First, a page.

Halloween Special: In Praise Of The Grotesque
The trickster who appears, causes havoc and vanishes is an ancient myth in most cultures.
The idea of a stranger sweeping in and unsettling the locals is especially connected to America’s geography. Unconnected towns joined by single highways made perfect targets when travelling salesmen, circuses and preachers came to visit. Tricksters got in and got out before the townsfolk could realise they’d been duped. I think of the upsetting short story ‘The Bingo Master’ by Joyce Carol Oates, ‘Elmer Gantry’ and ‘Leap of Faith’, ‘The Music Man’, the life of William Castle, and Dave Friedman’s book ‘A Youth In Babylon’, a great account of a team coming in to scam small-town America. Even in the giant conurbation of Los Angeles I had neighbours who would appear for a couple of weeks, rent a hotel room from which to sell fake watches or health supplements, then vanish. I once worked on the retitling of B movies for legendary showman Jerry Gross, who would open a film in different parts of just one state, Texas, variously billed after a couple of recuts as a comedy, a drama or an action movie.
I suspect Europeans find it harder to appreciate the idea that clowns can be terrifying. The book and film of ‘It’ left me cold because I couldn’t relate to a frightening circus figure, except perhaps for the McDonalds character. It’s a trope that has been around for a long time in US culture but not in the UK. You’d have to go to Central Europe to see the traditional ones now – although I do live near the delightful grave of a famous clown.
Our fears of ‘otherness’ were homelier – but there were things disturbing us which have stayed with us over the decades. Ventriloquists’ dummies, waxworks and models, for example. Many ‘jolly’ designs from the early 20th C are simply terrifying. I was always bothered by the Jolly Jack Tar on seaside piers that rocked back and forth with sinister laughter.
Jack Tar was a common English term used to refer to seafarers of the merchant marine and Royal Navy, particularly at the time when the British Empire was at its peak. ‘Jack’ was a generic term that identified the mass of common people, as in ‘I’m all right, Jack.’ ‘Tar’ is traceable to the 1600s, and became a popular term for a sailor, probably from ‘tarpaulin’, canvas coated with tar to make waterproof clothes. A sailor’s waterproof hat was also called a tarpaulin. Seafarers were stereotyped by their rolling gait and tarry trousers. Jack Tar was represented as a drunk and a womanizer, therefore a figure of fun because he was easy prey for street women, publicans and boarding house keepers.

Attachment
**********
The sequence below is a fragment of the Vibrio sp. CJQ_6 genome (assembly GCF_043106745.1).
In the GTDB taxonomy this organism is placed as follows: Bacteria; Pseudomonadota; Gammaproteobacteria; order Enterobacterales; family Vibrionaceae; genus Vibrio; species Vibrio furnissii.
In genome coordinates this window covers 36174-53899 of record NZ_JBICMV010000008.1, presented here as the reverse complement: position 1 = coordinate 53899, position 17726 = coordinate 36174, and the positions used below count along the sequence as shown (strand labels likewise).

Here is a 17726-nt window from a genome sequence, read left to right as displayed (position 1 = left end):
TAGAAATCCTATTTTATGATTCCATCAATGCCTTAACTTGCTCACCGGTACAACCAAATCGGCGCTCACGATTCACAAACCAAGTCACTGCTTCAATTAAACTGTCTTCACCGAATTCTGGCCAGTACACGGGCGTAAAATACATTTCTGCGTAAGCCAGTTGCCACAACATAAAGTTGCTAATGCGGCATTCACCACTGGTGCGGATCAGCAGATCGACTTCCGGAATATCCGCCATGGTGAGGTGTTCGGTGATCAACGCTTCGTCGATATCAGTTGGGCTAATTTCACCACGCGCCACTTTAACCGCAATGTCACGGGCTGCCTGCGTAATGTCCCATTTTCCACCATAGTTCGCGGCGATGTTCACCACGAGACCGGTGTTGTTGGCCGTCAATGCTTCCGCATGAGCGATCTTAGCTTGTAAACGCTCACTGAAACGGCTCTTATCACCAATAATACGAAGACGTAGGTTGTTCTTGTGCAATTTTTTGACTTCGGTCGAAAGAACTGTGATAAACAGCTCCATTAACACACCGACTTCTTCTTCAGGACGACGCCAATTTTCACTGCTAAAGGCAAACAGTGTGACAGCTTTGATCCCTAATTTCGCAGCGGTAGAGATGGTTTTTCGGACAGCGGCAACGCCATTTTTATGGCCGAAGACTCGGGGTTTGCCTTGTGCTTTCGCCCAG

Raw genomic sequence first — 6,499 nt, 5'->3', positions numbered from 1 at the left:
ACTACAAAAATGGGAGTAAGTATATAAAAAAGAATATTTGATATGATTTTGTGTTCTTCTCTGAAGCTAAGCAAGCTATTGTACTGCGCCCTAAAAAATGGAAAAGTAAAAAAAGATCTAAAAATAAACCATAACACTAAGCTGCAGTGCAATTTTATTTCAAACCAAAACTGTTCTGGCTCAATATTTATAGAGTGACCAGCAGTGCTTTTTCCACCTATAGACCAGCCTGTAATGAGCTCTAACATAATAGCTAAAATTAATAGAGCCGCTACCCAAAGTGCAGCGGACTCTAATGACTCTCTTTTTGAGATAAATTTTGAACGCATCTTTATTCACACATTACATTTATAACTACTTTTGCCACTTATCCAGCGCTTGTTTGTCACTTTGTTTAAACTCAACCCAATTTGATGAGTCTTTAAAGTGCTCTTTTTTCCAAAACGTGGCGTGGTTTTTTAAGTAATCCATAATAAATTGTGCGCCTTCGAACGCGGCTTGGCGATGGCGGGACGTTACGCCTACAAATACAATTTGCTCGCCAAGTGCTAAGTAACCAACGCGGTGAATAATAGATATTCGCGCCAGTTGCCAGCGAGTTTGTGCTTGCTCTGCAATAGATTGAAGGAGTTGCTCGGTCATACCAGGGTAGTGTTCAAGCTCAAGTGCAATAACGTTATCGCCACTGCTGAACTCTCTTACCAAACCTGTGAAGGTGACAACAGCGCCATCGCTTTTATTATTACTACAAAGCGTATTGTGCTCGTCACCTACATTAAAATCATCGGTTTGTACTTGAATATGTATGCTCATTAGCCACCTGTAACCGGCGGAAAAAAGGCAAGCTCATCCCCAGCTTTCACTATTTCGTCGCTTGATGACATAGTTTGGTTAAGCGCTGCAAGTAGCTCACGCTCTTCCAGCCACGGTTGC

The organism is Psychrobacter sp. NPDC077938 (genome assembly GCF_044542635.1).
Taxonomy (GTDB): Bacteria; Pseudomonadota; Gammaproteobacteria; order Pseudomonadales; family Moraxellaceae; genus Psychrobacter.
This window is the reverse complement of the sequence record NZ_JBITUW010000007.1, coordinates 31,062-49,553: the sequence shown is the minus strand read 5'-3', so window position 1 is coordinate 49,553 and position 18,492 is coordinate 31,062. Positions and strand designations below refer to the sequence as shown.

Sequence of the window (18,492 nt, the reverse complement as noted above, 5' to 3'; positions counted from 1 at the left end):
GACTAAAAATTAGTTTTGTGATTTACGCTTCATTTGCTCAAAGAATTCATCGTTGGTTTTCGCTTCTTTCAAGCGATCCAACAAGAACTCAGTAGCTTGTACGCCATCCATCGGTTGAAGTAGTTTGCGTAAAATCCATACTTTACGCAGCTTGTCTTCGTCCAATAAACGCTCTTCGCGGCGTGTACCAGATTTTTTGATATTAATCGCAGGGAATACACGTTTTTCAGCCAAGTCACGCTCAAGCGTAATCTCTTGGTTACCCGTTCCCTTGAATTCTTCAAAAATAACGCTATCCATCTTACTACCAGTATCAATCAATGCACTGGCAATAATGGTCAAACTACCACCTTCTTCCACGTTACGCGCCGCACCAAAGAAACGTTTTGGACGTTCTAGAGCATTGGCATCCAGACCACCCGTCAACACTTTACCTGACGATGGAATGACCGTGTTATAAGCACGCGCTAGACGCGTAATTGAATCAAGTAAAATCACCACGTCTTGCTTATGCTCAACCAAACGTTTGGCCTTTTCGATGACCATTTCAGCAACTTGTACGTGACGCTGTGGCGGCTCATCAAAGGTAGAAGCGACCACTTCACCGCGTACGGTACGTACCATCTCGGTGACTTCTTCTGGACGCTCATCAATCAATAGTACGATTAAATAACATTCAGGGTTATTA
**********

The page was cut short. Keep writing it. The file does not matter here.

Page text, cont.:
Another ‘jolly’ character was the Laughing Policeman, also rather scary. He comes from a Charles Penrose music hall song of 1922, the music and melody of which are taken from The Laughing Song by George W Johnson, which was originally recorded in the 1890s. Interestingly Penrose’s pseudonym was Charles Jolly. ‘The Laughing Policeman’ is still remembered today, having sold over a million copies, and its popularity with children continued well into the 1970s, when policing stopped being about saying good morning to the corner bobby and became a serious business.
Pantomime dames were more knowingly bizarre. British murder mystery ‘The Impersonator’ (1961) features a murderous pantomime dame and is surprisingly disturbing for a low-budget British B-picture. The salacious nature of such impersonators, mixing lascivious jokes for the adults in front of the children, is an enduring British trope that has a long history, part of the idea that children should be introduced to the more raucous side of life at an early age. The working class clown, dressed as a grotesque female caricature, was taken up by every class of audience. Happily these figures have been recognised as theatrical stereotypes and remain as part of our cultural history.
The scatalogical and the grotesque feature largely in the British psyche, from early political cartoons showing flatulent politicians to ‘The League of Gentlemen’. American political cartoons tend to be more cerebral, clever rather than vulgar. Cartoons are losing their outrageous bite now, beset by extremists on all sides when many established newspapers are struggling to turn a profit. But 70 years ago, the Daily Express cartoonist Sidney Strube had an audience of three million a day, and a waxwork of him (and two other cartoonists) stood in Madame Tussauds.
The traditional idea of what is grotesque is changing. In Southampton University a giant 100 year-old mural dedicated to First World War heroes who left the college without gradating to fight, only to die in battle, has been the subject of controversy. Student Union president Emily Dawes tried to get the mural destroyed or painted over because it depicts too many white men (she is herself white). It subsequently transpired that she did not know why it was there. The traditional images of policemen and sailors, dames and clowns will be consigned to the bin by those who are ignorant of history.